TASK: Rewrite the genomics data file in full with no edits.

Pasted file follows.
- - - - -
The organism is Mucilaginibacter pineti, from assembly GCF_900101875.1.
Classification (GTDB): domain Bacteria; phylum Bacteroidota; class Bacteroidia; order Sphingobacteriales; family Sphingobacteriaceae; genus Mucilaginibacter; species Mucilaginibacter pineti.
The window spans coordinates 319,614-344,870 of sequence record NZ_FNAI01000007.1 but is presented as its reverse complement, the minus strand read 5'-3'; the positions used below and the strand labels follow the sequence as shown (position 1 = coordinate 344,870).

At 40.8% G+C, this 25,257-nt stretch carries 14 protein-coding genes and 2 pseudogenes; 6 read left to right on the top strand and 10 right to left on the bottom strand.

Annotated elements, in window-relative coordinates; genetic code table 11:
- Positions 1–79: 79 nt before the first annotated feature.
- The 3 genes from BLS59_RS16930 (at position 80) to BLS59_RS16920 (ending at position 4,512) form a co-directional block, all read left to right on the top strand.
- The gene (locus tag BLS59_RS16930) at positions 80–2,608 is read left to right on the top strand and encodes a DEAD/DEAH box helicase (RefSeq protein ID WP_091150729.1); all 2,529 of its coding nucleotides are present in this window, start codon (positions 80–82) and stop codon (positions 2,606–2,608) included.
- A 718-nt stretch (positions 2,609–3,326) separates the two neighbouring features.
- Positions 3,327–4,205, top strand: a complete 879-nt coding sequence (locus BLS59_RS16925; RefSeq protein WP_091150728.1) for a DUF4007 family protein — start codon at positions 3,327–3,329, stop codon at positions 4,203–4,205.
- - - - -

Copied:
The organism is Mucilaginibacter pineti, from assembly GCF_900101875.1.
Classification (GTDB): domain Bacteria; phylum Bacteroidota; class Bacteroidia; order Sphingobacteriales; family Sphingobacteriaceae; genus Mucilaginibacter; species Mucilaginibacter pineti.
The window spans coordinates 319,614-344,870 of sequence record NZ_FNAI01000007.1 but is presented as its reverse complement, the minus strand read 5'-3'; the positions used below and the strand labels follow the sequence as shown (position 1 = coordinate 344,870).

At 40.8% G+C, this 25,257-nt stretch carries 14 protein-coding genes and 2 pseudogenes; 6 read left to right on the top strand and 10 right to left on the bottom strand.

Annotated elements, in window-relative coordinates; genetic code table 11:
- Positions 1–79: 79 nt before the first annotated feature.
- The 3 genes from BLS59_RS16930 (at position 80) to BLS59_RS16920 (ending at position 4,512) form a co-directional block, all read left to right on the top strand.
- The gene (locus tag BLS59_RS16930) at positions 80–2,608 is read left to right on the top strand and encodes a DEAD/DEAH box helicase (RefSeq protein ID WP_091150729.1); all 2,529 of its coding nucleotides are present in this window, start codon (positions 80–82) and stop codon (positions 2,606–2,608) included.
- A 718-nt stretch (positions 2,609–3,326) separates the two neighbouring features.
- Positions 3,327–4,205, top strand: a complete 879-nt coding sequence (locus BLS59_RS16925; RefSeq protein WP_091150728.1) for a DUF4007 family protein — start codon at positions 3,327–3,329, stop codon at positions 4,203–4,205.